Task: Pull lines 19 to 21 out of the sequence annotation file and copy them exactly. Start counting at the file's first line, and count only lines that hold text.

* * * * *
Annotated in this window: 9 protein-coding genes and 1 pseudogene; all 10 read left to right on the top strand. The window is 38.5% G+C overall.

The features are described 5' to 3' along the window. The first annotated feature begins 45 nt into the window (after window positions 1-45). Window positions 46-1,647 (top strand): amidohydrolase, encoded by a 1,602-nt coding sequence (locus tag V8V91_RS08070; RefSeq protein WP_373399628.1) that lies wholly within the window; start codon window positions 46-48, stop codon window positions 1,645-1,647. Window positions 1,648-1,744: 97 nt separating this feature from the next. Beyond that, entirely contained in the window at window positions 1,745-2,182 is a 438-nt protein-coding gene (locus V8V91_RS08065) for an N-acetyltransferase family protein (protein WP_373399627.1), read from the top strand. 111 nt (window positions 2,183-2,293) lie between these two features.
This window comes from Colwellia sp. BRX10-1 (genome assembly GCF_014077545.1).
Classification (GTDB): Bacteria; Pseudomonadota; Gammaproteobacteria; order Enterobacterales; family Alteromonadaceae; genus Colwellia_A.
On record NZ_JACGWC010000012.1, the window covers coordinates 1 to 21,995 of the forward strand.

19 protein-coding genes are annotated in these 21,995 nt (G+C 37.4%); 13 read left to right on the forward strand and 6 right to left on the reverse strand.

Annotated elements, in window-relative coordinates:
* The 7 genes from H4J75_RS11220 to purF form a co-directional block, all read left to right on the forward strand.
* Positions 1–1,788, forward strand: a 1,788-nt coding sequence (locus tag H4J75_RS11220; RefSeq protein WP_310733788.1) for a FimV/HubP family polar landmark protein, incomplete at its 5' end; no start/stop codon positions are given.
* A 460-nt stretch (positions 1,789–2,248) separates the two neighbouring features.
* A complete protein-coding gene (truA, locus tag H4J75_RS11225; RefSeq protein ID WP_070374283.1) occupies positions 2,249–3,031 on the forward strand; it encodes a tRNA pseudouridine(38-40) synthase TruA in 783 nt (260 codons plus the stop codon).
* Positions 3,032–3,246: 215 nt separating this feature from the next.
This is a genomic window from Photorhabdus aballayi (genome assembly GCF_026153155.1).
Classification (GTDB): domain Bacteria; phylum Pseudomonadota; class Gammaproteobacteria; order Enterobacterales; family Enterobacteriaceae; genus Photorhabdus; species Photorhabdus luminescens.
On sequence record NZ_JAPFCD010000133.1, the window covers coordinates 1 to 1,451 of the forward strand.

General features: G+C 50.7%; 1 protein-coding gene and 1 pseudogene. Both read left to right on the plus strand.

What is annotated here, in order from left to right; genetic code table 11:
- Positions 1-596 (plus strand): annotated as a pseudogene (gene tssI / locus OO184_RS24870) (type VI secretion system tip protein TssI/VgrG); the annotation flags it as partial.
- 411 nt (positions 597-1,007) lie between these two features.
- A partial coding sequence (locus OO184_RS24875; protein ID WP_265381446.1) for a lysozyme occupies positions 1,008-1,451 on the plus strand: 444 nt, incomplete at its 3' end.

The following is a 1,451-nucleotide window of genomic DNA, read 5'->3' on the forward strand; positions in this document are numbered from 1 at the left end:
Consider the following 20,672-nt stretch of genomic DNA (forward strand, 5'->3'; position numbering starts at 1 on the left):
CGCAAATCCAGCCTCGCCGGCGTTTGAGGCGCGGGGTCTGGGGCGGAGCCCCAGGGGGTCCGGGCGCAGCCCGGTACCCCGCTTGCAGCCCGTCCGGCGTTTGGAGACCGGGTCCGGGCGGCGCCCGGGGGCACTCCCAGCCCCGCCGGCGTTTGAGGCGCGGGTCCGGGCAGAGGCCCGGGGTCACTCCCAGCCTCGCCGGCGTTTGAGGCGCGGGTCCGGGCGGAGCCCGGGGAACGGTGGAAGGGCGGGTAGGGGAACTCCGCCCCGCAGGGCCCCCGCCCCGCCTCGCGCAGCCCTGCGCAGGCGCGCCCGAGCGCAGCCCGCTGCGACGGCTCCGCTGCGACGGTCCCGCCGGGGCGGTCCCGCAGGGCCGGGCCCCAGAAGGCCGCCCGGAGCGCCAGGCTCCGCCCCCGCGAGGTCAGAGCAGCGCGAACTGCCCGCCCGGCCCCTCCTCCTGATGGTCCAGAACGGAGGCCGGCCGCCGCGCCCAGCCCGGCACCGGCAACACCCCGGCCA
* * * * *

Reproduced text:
- 411 nt (positions 597-1,007) lie between these two features.
- A partial coding sequence (locus OO184_RS24875; protein ID WP_265381446.1) for a lysozyme occupies positions 1,008-1,451 on the plus strand: 444 nt, incomplete at its 3' end.

The following is a 1,451-nucleotide window of genomic DNA, read 5'->3' on the forward strand; positions in this document are numbered from 1 at the left end: